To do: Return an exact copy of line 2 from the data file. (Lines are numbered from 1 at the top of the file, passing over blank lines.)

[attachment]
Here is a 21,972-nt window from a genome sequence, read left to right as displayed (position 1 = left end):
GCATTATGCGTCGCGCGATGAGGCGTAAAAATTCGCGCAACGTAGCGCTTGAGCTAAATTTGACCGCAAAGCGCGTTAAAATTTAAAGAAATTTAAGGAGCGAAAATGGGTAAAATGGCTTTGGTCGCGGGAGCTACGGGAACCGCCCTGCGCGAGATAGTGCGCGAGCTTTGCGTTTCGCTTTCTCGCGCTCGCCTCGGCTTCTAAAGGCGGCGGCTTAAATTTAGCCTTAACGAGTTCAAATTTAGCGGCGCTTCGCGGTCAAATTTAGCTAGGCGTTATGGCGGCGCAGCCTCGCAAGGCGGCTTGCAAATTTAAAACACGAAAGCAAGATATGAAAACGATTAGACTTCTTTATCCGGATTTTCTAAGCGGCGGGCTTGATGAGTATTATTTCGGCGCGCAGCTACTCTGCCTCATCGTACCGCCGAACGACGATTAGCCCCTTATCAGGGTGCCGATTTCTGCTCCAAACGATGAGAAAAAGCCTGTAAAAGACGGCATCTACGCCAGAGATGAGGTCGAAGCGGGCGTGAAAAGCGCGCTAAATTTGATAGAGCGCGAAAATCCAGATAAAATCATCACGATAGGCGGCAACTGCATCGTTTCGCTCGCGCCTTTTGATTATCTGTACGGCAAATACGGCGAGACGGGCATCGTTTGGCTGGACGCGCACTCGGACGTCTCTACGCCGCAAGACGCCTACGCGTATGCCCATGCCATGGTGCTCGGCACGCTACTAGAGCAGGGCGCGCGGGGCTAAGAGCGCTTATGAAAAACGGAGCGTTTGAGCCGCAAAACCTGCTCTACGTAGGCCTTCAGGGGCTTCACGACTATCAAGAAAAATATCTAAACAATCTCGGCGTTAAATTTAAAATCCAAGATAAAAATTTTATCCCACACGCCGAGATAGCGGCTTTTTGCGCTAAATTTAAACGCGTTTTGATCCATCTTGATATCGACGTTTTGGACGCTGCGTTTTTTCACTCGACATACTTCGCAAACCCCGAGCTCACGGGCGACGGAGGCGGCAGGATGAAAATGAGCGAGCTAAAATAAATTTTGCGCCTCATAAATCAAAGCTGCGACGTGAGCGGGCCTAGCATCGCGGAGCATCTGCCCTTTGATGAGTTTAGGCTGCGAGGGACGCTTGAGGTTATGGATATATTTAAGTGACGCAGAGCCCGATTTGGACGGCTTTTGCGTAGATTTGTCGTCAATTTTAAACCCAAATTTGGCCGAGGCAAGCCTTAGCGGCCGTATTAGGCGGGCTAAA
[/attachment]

GCATTATGCGTCGCGCGATGAGGCGTAAAAATTCGCGCAACGTAGCGCTTGAGCTAAATTTGACCGCAAAGCGCGTTAAAATTTAAAGAAATTTAAGGAGCGAAAATGGGTAAAATGGCTTTGGTCGCGGGAGCTACGGGAACCGCCCTGCGCGAGATAGTGCGCGAGCTTTGCGTTTCGCTTTCTCGCGCTCGCCTCGGCTTCTAAAGGCGGCGGCTTAAATTTAGCCTTAACGAGTTCAAATTTAGCGGCGCTTCGCGGTCAAATTTAGCTAGGCGTTATGGCGGCGCAGCCTCGCAAGGCGGCTTGCAAATTTAAAACACGAAAGCAAGATATGAAAACGATTAGACTTCTTTATCCGGATTTTCTAAGCGGCGGGCTTGATGAGTATTATTTCGGCGCGCAGCTACTCTGCCTCATCGTACCGCCGAACGACGATTAGCCCCTTATCAGGGTGCCGATTTCTGCTCCAAACGATGAGAAAAAGCCTGTAAAAGACGGCATCTACGCCAGAGATGAGGTCGAAGCGGGCGTGAAAAGCGCGCTAAATTTGATAGAGCGCGAAAATCCAGATAAAATCATCACGATAGGCGGCAACTGCATCGTTTCGCTCGCGCCTTTTGATTATCTGTACGGCAAATACGGCGAGACGGGCATCGTTTGGCTGGACGCGCACTCGGACGTCTCTACGCCGCAAGACGCCTACGCGTATGCCCATGCCATGGTGCTCGGCACGCTACTAGAGCAGGGCGCGCGGGGCTAAGAGCGCTTATGAAAAACGGAGCGTTTGAGCCGCAAAACCTGCTCTACGTAGGCCTTCAGGGGCTTCACGACTATCAAGAAAAATATCTAAACAATCTCGGCGTTAAATTTAAAATCCAAGATAAAAATTTTATCCCACACGCCGAGATAGCGGCTTTTTGCGCTAAATTTAAACGCGTTTTGATCCATCTTGATATCGACGTTTTGGACGCTGCGTTTTTTCACTCGACATACTTCGCAAACCCCGAGCTCACGGGCGACGGAGGCGGCAGGATGAAAATGAGCGAGCTAAAATAAATTTTGCGCCTCATAAATCAAAGCTGCGACGTGAGCGGGCCTAGCATCGCGGAGCATCTGCCCTTTGATGAGTTTAGGCTGCGAGGGACGCTTGAGGTTATGGATATATTTAAGTGACGCAGAGCCCGATTTGGACGGCTTTTGCGTAGATTTGTCGTCAATTTTAAACCCAAATTTGGCCGAGGCAAGCCTTAGCGGCCGTATTAGGCGGGCTAAA